HELP FOR PARENTS OF CHILDREN WITH ASPERGER'S & HIGH-FUNCTIONING AUTISM

Education and Counseling for Individuals Affected by Autism Spectrum Disorders

Search MyAspergersChild.com

How Parents Can Help Their Aspergers Teenagers: 25 Crucial Tips

Bottom line: Mothers and fathers of adolescents with Aspergers face many problems that other parents don’t – and never will ...period.

Time is running out for teaching their Aspergers teen how to become an independent grown-up. As one mom stated, "There's so little time, and so much left to do." Parents with Aspergers teens are getting ready to face issues like vocational training, teaching adult social skills and independent living, and providing lifetime financial support for their youngster (if needed). In the meantime, their childlike (and sometimes childish) Aspergers teen is often indifferent – and even hostile – to the parent’s concerns for the future.

Once an Aspergers teen enters the teenage years, his mother/father has to use reasoning and negotiation, instead of providing direction. Like all teens, the Aspie is harder to control and less likely to listen to his parents. He may be tired of mom nagging him to “look people in the eyes,” brush his teeth, and wake up in time for school. He may hate school because he is dealing with social ostracism or academic failure there. So what is a parent to do? Can it get any more difficult for crying out loud!?

O.K. Take a deep breath and relax for a moment. Here are some ways that parents with Aspergers adolescents can deal effectively with some common, everyday issues:

1. Alcoholic drinks or drugs often react adversely with your youngster's prescriptions, so you have to teach your youngster about these dangers. Since most Aspergers teens are very rule-oriented, try emphasizing that drugs and alcohol are illegal.

2. As you prepare your adolescent for the workforce, keep in mind that people with Aspergers often do not understand office politics. They have problems with the basics, such as handling criticism, controlling emotions, showing up on time, and working with the public. This does not mean they cannot hold down a job. Once they master certain aspects of employment, Aspergers teens are often able to work at high levels as accountants, research scientists, computer programmers, and so forth.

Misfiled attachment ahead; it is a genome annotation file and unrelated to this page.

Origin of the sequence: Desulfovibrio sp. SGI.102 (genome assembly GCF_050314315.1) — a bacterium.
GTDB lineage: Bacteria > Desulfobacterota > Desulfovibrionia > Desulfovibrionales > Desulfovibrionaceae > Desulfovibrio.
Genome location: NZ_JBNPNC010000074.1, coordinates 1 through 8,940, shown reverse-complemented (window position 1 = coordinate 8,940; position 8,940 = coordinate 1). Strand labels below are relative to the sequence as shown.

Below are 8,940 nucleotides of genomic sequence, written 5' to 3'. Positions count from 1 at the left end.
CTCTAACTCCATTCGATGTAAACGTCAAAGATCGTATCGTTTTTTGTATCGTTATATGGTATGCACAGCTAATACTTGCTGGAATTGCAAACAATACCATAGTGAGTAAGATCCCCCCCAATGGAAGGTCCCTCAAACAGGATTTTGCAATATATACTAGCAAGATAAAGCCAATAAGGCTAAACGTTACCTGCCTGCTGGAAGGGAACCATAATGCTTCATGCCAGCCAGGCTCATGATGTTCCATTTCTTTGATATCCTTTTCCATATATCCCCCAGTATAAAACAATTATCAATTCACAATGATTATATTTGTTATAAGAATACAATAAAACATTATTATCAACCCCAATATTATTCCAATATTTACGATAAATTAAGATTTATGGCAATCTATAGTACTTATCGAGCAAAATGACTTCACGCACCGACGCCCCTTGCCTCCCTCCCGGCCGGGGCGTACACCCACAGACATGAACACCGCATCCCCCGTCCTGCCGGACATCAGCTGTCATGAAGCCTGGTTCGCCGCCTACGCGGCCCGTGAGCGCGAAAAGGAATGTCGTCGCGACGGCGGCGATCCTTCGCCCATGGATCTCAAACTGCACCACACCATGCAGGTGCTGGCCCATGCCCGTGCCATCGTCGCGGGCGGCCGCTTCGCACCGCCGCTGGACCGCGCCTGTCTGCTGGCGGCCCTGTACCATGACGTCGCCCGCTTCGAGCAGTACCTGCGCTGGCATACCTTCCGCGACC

3. Because of their sensitivity to textures, Aspies often wear the same clothes day in and day out. This is unacceptable in middle or high school. One idea that has worked for some moms and dads is to find an adolescent of the same age and sex as yours, and then enlist that person to help you choose clothes that will enable your youngster to blend in with other adolescents. Insist that your adolescent practice good hygiene every day.

4. Celebrate your Aspergers teen’s humor, creativity, and passion.

5. Do you want to understand the Aspergers teen`s actions? Just ask yourself: What behavior would make sense if you only had 10 seconds to live?

6. Don’t argue or nag. Instead, either (a) decide that the issue is aggravating but not significant enough to warrant intervention, or (b) make an appointment with your teen to discuss the issue.

7. Forgive your teen and yourself nightly. You didn’t ask to live with the effects of Aspergers any more your teen did.

8. If it is working, keep doing it. If not, do something else.

9. If the pressure on your Aspergers youngster to conform is too great, if he faces constant harassment and rejection, and if your principal and teaching staff do not cooperate with you, then it may be time to find another school. The teenage years are often when many moms and dads decide it is in their youngster’s best interest to enter a special education setting. If you decide to work within a public school system, you may have to hire a lawyer to get needed services. Your youngster should have an Individual Education Plan (IEP) and accommodations for the learning disabled. This may mean placement in small classes, tutors, and special arrangements for gym and lunchtime. He should receive extra time for tests and examinations. Teach your youngster to find a "safe place" at school where he can share emotions with a trusted staff member. The safe place may be the school nurse, guidance counselor, or psychologist.

10. If your adolescent is college-bound, you have to prepare him for the experience. You can plan a trip to the campus, and show him where to buy books, where the health services are, and so forth. Teach him how to handle everyday problems such as "Where do you buy deodorant?" and "What if you oversleep and miss a class?"

11. Instead of punishing wrong behavior, set a reward for the correct behavior you would rather replace it with. Rewards should be immediate, frequent, powerful, clearly defined, and consistent.